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Winslow daily mail. (Winslow, Navajo County, Ariz.) 1926-1932, December 31, 1926, Image 4

Image and text provided by Arizona State Library, Archives and Public Records; Phoenix, AZ

Persistent link: https://chroniclingamerica.loc.gov/lccn/sn95060744/1926-12-31/ed-1/seq-4/

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~ GIRAGI BROTHERS, Publishers ____________
Address all ennmiunicatinns to The Wiaslow Daily Mail. Winslow. Ariz.
- Published Every Morning Except Monday at Winslow,
Navajo County, Arizona
The Only Daily Newspaper Published in .Northern Arizona
(Payable In Advaaee) no
One Year
Six Months *
Per Month
The Associated Press is exclusively entitled to the use for re publication
ot—ft+Mrews-(Uspalclios credited to it or not otherwise credited in this
paper, and also the local news published herein.
The biggest thing we can do for Winslow during 1927 is
to live in it, work in it, buy in it, play in it, trust in it, and
boost lor it. The results are sure. Mere population beauty,
convenience, wealth and- natural surroundings aie fine, but
it takes Initiative to make things go.
The proposition of “trading at home has been too often
construed for the help of the merchant alone. Th ei £ n °
greater economic fallacy. The merchant may gam the nist
or primary benefit; the result may show up first m his own
cash register; but by no means is the business man the
sole heir of local patronage. We are all business people.
It is a broad term, and includes those who toil or add any
thing to the total of human welfare.
The merchant, the banker, the manufacturer, the taimei,
thd housewife, the teacher, the preacher, the lawyer, the
doctor, the laborer, the contractor —in short, the butchei,
the baker, the candle-stick maker ’ are all in the same class
when it comes to making Winslow what it should be in 1927.
Set any one of these trades or professions a-going and all
the rest are benefitted all the way up or down the line. If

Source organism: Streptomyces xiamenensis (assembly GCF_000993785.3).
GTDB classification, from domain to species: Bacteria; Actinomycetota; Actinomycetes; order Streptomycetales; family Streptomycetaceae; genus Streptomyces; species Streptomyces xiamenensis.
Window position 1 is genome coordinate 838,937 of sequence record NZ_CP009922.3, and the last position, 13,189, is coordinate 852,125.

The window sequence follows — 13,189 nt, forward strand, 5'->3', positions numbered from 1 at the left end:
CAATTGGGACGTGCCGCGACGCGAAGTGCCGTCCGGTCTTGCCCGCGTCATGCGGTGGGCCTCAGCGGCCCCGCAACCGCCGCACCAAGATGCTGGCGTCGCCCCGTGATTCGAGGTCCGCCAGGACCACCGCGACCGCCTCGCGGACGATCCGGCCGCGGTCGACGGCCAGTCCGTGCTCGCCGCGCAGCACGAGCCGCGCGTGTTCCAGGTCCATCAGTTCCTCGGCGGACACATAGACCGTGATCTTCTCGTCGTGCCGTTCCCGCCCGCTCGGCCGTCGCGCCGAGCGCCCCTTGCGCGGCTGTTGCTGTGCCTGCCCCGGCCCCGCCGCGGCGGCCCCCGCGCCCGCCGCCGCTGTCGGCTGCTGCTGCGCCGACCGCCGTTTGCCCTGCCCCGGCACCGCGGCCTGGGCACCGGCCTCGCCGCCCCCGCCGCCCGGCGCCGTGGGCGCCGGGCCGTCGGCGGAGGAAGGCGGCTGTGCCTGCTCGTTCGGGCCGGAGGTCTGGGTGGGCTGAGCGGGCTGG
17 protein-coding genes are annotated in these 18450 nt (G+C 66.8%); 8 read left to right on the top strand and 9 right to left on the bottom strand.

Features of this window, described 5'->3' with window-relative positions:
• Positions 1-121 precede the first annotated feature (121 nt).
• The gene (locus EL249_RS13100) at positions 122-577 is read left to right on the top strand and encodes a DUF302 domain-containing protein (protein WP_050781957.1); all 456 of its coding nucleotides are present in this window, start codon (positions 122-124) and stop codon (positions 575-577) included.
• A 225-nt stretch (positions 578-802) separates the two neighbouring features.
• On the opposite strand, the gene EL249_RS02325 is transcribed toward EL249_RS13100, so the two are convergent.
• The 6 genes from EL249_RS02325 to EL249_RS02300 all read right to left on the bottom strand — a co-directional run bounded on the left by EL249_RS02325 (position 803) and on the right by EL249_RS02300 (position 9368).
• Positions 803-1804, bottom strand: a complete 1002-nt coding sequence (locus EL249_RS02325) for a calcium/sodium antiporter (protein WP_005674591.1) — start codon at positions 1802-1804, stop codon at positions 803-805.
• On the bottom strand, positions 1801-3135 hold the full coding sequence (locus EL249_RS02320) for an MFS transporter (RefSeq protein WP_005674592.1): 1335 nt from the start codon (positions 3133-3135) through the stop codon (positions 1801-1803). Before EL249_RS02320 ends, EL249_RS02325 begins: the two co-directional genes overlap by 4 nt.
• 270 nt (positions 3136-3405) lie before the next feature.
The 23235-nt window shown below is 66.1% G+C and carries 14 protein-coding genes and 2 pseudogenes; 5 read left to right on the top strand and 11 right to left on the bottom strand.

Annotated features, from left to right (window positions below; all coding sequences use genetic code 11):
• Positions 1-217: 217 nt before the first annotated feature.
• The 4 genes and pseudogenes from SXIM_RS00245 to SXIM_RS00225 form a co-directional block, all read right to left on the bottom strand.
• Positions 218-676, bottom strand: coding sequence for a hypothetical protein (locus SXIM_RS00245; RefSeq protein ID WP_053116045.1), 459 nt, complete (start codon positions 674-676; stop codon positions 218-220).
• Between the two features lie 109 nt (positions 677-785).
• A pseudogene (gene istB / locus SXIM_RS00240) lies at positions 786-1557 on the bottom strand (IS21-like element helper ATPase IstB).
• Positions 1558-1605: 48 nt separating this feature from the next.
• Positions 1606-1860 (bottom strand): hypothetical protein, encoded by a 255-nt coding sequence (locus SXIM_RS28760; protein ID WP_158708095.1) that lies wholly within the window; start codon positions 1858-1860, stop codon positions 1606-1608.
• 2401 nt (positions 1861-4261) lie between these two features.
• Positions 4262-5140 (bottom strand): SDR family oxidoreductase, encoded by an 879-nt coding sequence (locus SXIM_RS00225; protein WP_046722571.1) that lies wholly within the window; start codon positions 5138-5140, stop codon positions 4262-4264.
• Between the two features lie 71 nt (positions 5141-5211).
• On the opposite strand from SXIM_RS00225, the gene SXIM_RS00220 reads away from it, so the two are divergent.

one prospers, the others he deals with or pays wages to are
helped accordingly. It means more savings, more bank de
posits and more business.
We are living in an age of keen competition with the big
cities. That the large city has its advantages and accommo
dations, all will admit. But it has its disadvantages. And
every city started as a village. 11 life is to survive in its ful
ness and richness and culture in the suburban and rural sec
tions, and in the smaller cities and towns of this country, the
economic side of the Question must be given first consideia
tion. With economic prosperity all would have to move out.
This includes production first, then marketing and distribu
tion. . . „ . ___ . , ,
The business of the Winslow citizen for 192 1 is to do
business here, if it can be done with reason and propriety.
.And we believe it can. Every dollar spent in Winslow makes
• it that much easier for the other fellow to spend his money
' here, and so on, like any other cumulative dividend.
Investing in Winslow is like getting compound interest,
2 with the privilege still to cash in on the principal.
• n
According to reports Germany plans a six-yeai piogiam
• of road building, to comprise about 9000 miles of auto roads
Jto attract tourists. At $40,000 a mile, this would cost $360,-
• 000,000, a good investment if Germany’s laws were made to
2 invite the outsiders.
The United States spends about twice as much every
• year lor highways as Germany plans to spend in six yeais.^
The United States is building hundreds of thousands of
• miles of highways to connect every city, town and hamlet.
Almost every person in this nation can be reached by tel
-1 ephone, and, if necessary, we could move practically every
• person by automobile at the same time.
We are rapidly learning that a proper road and a proper
- foundation, or base, are the primary requirements for a good
2 road. Then comes the problem of protecting the road base
• with a suitable wearing surface which will save the road
• from water which makes rnud, and from which blows away
2 the precious, fine material.
• Oil and its by-product, asphalt, have been utilized by our
2 engineers to surface our highways at a minimum of expense,